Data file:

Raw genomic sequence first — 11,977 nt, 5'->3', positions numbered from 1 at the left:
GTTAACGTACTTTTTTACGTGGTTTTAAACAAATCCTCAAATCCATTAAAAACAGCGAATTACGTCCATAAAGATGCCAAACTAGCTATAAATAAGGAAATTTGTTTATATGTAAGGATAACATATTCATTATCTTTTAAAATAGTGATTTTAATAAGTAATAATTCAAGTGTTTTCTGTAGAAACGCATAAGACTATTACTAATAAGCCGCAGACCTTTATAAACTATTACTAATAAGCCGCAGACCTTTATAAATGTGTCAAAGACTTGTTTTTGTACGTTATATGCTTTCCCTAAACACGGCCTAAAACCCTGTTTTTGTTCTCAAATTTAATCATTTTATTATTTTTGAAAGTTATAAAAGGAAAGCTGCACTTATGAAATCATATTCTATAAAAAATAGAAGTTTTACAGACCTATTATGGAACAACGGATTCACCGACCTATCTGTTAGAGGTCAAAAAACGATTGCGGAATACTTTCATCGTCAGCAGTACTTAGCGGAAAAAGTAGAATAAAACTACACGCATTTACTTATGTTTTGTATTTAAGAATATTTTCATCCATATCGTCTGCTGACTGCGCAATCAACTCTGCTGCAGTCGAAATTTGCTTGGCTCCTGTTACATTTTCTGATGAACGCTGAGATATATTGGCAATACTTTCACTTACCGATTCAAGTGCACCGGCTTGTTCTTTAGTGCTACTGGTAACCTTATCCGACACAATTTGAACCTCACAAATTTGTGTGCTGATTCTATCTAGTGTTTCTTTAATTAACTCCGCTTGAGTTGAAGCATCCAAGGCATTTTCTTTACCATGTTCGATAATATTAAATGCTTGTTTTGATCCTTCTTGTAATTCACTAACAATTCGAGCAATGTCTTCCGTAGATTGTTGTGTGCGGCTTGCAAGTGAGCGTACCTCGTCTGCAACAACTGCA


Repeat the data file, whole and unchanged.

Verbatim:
Raw genomic sequence first — 11,977 nt, 5'->3', positions numbered from 1 at the left:
GTTAACGTACTTTTTTACGTGGTTTTAAACAAATCCTCAAATCCATTAAAAACAGCGAATTACGTCCATAAAGATGCCAAACTAGCTATAAATAAGGAAATTTGTTTATATGTAAGGATAACATATTCATTATCTTTTAAAATAGTGATTTTAATAAGTAATAATTCAAGTGTTTTCTGTAGAAACGCATAAGACTATTACTAATAAGCCGCAGACCTTTATAAACTATTACTAATAAGCCGCAGACCTTTATAAATGTGTCAAAGACTTGTTTTTGTACGTTATATGCTTTCCCTAAACACGGCCTAAAACCCTGTTTTTGTTCTCAAATTTAATCATTTTATTATTTTTGAAAGTTATAAAAGGAAAGCTGCACTTATGAAATCATATTCTATAAAAAATAGAAGTTTTACAGACCTATTATGGAACAACGGATTCACCGACCTATCTGTTAGAGGTCAAAAAACGATTGCGGAATACTTTCATCGTCAGCAGTACTTAGCGGAAAAAGTAGAATAAAACTACACGCATTTACTTATGTTTTGTATTTAAGAATATTTTCATCCATATCGTCTGCTGACTGCGCAATCAACTCTGCTGCAGTCGAAATTTGCTTGGCTCCTGTTACATTTTCTGATGAACGCTGAGATATATTGGCAATACTTTCACTTACCGATTCAAGTGCACCGGCTTGTTCTTTAGTGCTACTGGTAACCTTATCCGACACAATTTGAACCTCACAAATTTGTGTGCTGATTCTATCTAGTGTTTCTTTAATTAACTCCGCTTGAGTTGAAGCATCCAAGGCATTTTCTTTACCATGTTCGATAATATTAAATGCTTGTTTTGATCCTTCTTGTAATTCACTAACAATTCGAGCAATGTCTTCCGTAGATTGTTGTGTGCGGCTTGCAAGTGAGCGTACCTCGTCTGCAACAACTGCA